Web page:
Paul éluard: Poetry, politics, love
“I spoke with Éluard. I saw immediately that he was a poet of the category of Lorca – that is to say, among the greatest and most authentic.” – Salvador Dalí
This exhibition presents the story of Paul Éluard, the most celebrated and idealistic of all surrealist poets. Known as “the Poet of Freedom,” Éluard helped found Surrealism, the French art movement whose poetry celebrated dreams, love and freedom. This exhibition is curated by Peter Tush, Dalí Museum Curator of Education.
1. About paul éluard
Born Eugène Émile Paul Grindel in Saint-Denis, France, in 1895, he was an only child. Born into a lower middle class family, Éluard studied at École Supérieure de Colbert. At age 16, he contracted tuberculosis and was sent to the Clavadel sanatorium in Switzerland for two years to recuperate. There he met and fell in love with Elena Ivanovna Diakonova (Gala), sharing a love of poetry. They married in 1917 after he enlisted during World War I. In 1918, they had one daughter, Cécile.
In 1916, he chose the name Paul Éluard, borrowing the literary pen name from his maternal grandmother. He entered World War I as a medic and infantryman, but even after suffering a gas attack, he chose to work near the front lines in a military hospital. He witnessed firsthand the devastation and horror the War unleashed.
In response to the War, in 1924 Éluard helped found the surrealist movement with poets André Breton, Louis Aragon and Phillippe Soupault. While Gala would leave him for Salvador Dalí in 1929, she remained his muse long after their divorce. In the late-1930s, Éluard abandoned Surrealism to support of the French Communist Party. He became an active member of the French resistance during the Nazi occupation.
Éluard died of a heart attack in 1952, and is buried in the Père Lachaise Cemetery in Paris, France. His funeral was attended by thousands, leading French poet Robert Sabatier to write: “the whole world was mourning.”
2. éluard and surrealism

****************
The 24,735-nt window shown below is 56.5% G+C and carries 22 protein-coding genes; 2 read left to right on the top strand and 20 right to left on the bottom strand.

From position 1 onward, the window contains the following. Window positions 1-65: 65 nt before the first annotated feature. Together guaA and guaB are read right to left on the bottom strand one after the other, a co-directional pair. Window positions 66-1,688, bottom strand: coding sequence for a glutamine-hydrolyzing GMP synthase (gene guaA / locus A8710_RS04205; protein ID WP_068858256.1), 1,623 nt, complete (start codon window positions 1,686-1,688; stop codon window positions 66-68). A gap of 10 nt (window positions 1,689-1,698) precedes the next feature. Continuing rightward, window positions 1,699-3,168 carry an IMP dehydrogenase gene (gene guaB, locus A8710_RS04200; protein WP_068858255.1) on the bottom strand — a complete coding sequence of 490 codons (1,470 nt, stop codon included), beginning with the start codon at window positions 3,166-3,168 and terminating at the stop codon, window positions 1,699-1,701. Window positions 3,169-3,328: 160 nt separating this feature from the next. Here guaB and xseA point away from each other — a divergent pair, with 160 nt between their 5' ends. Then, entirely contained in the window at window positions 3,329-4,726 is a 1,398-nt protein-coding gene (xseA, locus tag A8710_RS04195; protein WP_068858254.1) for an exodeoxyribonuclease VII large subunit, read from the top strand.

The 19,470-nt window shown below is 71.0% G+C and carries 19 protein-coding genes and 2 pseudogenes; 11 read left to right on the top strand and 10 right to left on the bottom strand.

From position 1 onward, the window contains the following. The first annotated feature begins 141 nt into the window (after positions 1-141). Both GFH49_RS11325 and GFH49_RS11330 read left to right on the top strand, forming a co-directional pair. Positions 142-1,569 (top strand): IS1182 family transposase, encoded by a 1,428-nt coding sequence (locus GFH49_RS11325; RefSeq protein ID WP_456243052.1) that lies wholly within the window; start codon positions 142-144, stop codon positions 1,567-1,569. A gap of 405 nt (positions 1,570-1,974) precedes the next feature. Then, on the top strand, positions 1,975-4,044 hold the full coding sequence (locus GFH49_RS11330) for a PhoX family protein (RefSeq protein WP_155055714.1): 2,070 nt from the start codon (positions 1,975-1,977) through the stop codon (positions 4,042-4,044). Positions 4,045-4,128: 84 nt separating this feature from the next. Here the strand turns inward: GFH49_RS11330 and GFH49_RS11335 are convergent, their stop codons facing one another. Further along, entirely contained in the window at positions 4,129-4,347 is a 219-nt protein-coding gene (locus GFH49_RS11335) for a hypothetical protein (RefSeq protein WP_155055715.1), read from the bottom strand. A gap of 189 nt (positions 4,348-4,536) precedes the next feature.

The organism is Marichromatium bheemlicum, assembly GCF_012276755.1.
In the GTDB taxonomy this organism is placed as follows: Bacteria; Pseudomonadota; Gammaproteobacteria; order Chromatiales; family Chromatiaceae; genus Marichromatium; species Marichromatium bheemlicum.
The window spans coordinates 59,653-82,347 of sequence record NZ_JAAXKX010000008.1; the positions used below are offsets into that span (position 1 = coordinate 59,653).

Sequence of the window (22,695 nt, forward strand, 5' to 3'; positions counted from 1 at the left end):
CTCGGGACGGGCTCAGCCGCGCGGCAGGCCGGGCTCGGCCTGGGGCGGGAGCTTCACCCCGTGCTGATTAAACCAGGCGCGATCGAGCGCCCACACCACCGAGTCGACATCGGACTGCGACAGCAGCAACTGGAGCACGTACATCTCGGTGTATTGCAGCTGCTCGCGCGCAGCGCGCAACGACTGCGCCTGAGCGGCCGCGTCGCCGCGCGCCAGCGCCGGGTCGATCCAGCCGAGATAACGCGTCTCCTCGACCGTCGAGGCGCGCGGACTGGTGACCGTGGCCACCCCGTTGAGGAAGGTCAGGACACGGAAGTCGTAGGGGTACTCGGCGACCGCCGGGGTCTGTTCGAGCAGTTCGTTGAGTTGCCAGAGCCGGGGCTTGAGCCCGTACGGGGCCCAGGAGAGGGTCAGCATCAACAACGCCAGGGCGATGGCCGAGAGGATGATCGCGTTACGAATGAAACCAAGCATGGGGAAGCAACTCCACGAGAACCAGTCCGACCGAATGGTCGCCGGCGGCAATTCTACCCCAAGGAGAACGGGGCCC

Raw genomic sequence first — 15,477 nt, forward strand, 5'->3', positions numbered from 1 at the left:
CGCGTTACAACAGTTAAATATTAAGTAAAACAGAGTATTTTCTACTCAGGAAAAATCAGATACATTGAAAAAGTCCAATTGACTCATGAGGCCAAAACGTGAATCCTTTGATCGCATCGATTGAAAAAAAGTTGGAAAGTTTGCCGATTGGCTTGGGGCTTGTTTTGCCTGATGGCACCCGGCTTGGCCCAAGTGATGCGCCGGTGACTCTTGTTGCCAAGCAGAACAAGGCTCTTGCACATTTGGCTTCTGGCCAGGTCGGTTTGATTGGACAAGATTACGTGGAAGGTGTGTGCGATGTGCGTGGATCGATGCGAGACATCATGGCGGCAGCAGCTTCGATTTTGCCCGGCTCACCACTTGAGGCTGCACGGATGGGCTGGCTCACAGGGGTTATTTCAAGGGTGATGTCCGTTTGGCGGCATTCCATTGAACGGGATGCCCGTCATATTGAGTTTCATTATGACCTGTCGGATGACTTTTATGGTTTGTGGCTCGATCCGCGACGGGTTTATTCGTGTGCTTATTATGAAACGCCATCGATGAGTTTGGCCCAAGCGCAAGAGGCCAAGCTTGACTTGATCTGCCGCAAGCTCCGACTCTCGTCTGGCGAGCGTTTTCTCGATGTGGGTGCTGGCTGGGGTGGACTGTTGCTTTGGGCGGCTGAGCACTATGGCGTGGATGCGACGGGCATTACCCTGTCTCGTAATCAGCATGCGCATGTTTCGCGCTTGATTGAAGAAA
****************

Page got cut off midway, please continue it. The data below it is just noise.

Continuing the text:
“Surrealism…is a state of mind that strives to reduce the differences between people.”
– Paul Éluard, 1936
Following World War I, Paul Éluard found himself drawn to revolutionary ideas. He crossed paths with three young French poets – André Breton, Philippe Soupault and Louis Aragon, who shared his love of the French modernist poetry and his horror of what they witnessed during the war. All became key members of the avant-garde Paris Dada Movement, then Surrealism in 1924, which Éluard helped Breton found.
Surrealism employed experimental art techniques, explored the Freudian unconscious and dreams, and was politically motivated against traditional notions of family, church and state. Éluard became one of Breton’s closest lieutenants and a key ambassador of Surrealism around Europe.
He developed a lifelong friendship with German surrealist painter Max Ernst. Together they published two collaborative books – Répétitions and Les Malheurs des immortels (“Misfortunes of the Immortals”). Their collaboration helped establish Surrealism as both a verbal and visual art movement.
In the late 1920s, Éluard helped Surrealism find ways to engage with Communism. In 1930, he and Breton collaborated on the key surrealist work, The Immaculate Conception, and he met Salvador Dalí, whom Gala would leave him for. Despite this, Éluard remained close to Gala, and was a major friend of Dalí. An avid art collector and critic, he wrote essays about many of his friends, including Ernst, Dalí and Joan Miró, and helped organize important surrealist exhibitions.
Despite his years as a surrealist, Breton often found his poetry too conventional. By the mid-1930s, the two became estranged. Éluard severed his affiliation with Surrealism following the 1938 International Surrealist Exhibition.
3. A Poet of Love – Gala
“Éluard struck me as a legendary being. He drank calmly, and appeared completely absorbed in looking at the beautiful women.”
– Salvador Dalí, on first meeting Éluard in 1929